Then this weekend will be the "community" 4th of July event which will be a more traditional family-style pic-nic gathering. The Community Liaison Office (CLO) who organizes these events first made it a pot-luck, with dishes divided by last names (we were side dishes). But later an announcement came out saying, "forget the potluck - just come!" I thought maybe that meant that they weren't getting enough RSVPs (I must admit, it was getting complicated thinking about what we could make and bring, and in what container, as we're living sans tupperware out of the Welcome Kit now) - but perhaps it's the opposite, and they sold so many tickets that they're now sporting the bill for the franks and beans? Who knows, but not having to make something palatable for hundreds and transport it in a zip loc bag is a relief.

But today is the actual 4th of July!
So I celebrated it in a true American fashion: I went to the dentist and got a haircut.
It was a far cry from parades, BBQs and fireworks, but it was a day off work where the Colombians were still open for business, so I had to take advantage of the time. Colombia's Independence Day is July 20th and the Embassy will be closed in their honor. In fact, Embassy Bogota enjoys 22 local and American holidays per year, which is (I've been told) the second-greatest number for any US Mission abroad. Someone said we are topped only by a Mission somewhere in Eastern Europe. In fact, we also had Monday off for a local holiday for Saint Peter and Saint Paul. There were no processions to the church or colorful displays of saints or candles in windows, just quiet streets as people headed for the countryside for the "puente" (long weekend).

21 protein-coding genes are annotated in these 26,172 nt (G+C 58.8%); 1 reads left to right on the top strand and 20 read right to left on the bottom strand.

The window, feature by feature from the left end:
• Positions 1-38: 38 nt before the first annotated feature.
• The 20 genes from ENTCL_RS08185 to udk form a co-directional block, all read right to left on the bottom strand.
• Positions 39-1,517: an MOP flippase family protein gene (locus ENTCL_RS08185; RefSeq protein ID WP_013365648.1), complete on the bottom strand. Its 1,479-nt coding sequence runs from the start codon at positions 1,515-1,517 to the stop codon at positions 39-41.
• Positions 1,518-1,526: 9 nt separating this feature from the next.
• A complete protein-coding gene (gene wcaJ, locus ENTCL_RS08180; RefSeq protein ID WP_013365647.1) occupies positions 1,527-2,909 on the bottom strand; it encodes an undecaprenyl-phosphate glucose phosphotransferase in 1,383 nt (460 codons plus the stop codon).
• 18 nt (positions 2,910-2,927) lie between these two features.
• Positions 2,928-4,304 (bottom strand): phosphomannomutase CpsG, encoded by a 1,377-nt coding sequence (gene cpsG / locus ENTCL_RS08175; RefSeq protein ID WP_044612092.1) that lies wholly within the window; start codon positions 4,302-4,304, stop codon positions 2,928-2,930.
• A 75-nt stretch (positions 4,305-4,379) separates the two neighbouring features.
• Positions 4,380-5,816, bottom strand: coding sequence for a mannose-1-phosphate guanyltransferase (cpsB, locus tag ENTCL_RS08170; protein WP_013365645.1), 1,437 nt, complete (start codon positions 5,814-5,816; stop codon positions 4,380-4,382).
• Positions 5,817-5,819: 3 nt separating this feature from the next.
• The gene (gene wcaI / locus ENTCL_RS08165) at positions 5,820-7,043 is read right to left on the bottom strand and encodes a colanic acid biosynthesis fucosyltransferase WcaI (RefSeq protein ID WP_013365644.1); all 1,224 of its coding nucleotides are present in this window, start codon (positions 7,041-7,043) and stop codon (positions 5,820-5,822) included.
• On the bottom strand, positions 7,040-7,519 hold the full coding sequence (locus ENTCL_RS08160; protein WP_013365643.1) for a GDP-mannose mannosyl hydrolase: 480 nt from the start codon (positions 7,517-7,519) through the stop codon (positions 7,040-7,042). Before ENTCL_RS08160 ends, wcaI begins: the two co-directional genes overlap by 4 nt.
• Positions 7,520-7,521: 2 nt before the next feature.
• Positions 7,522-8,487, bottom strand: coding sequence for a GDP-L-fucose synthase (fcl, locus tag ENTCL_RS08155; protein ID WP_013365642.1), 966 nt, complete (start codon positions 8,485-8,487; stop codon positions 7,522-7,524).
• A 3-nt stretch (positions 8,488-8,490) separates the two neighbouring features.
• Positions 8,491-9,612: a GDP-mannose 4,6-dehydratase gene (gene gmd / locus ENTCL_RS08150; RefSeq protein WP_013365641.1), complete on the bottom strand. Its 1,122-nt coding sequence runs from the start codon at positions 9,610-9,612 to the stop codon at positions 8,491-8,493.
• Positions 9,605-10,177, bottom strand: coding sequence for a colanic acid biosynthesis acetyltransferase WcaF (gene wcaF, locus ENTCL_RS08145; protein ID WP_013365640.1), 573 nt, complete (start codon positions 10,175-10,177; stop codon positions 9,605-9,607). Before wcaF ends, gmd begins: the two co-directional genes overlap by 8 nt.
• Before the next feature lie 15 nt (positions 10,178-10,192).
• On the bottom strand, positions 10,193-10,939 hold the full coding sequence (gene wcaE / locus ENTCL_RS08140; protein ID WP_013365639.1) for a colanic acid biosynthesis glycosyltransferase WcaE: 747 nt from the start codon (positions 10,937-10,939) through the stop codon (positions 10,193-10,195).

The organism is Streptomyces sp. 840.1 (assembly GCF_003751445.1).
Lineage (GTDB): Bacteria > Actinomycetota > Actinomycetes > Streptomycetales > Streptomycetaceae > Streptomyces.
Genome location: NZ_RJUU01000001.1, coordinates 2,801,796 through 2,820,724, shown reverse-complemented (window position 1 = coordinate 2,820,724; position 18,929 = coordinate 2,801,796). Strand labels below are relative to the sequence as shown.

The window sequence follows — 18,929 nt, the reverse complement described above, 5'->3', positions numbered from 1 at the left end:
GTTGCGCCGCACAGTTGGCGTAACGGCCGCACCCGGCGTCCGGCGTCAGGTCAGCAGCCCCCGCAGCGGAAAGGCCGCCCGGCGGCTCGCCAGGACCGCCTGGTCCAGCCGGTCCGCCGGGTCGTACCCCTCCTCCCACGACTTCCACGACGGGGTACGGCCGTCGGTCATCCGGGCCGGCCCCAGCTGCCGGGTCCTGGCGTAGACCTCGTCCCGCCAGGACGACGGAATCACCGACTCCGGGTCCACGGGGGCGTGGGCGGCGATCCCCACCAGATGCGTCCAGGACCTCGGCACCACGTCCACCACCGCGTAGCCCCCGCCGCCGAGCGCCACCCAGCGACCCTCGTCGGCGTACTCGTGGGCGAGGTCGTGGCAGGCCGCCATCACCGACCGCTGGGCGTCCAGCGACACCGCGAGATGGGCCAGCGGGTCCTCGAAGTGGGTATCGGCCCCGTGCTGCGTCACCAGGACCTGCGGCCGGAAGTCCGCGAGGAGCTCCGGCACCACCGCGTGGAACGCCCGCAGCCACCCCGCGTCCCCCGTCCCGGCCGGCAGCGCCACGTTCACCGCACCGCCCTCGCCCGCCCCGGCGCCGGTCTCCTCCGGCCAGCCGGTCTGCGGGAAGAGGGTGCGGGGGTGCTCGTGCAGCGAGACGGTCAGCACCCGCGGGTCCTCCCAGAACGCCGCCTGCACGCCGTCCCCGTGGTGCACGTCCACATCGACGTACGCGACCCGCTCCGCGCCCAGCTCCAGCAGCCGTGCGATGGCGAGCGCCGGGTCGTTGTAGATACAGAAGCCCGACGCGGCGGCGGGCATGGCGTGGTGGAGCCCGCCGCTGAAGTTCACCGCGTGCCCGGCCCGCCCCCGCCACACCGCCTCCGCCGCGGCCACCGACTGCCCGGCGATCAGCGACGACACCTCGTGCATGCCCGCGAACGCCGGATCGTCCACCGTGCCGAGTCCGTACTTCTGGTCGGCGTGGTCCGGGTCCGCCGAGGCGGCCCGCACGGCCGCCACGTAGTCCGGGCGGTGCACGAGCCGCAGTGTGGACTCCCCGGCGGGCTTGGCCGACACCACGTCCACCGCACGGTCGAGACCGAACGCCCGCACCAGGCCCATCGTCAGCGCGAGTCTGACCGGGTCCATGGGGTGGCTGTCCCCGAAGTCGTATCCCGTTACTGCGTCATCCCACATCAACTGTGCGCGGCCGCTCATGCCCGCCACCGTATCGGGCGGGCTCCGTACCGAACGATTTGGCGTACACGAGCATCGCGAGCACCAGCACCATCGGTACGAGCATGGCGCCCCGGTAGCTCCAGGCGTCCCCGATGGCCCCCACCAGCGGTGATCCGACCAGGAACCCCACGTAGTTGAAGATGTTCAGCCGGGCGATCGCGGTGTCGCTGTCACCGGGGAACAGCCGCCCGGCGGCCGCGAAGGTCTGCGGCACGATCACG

I hope the festive feeling comes tomorrow, because today has been just another mostly-overcast 64 degree day with buses flying by the apartment, businessmen and women in suits having lunch in the park nearby and the construction site on the next block fully operational. Heck, I'm even wearing beige. Perhaps we'll find some fireworks simulcast tonight on TV?

Nine days left in Bogota.
It's bittersweet to leave, but I'm ready for the next adventure. I hope our 4th of July events act as a nice send-off, offering a feeling of closure for this Colombian chapter.

Coming next: Tim goes to the Amazon and saying goodbye to the Big Brick City.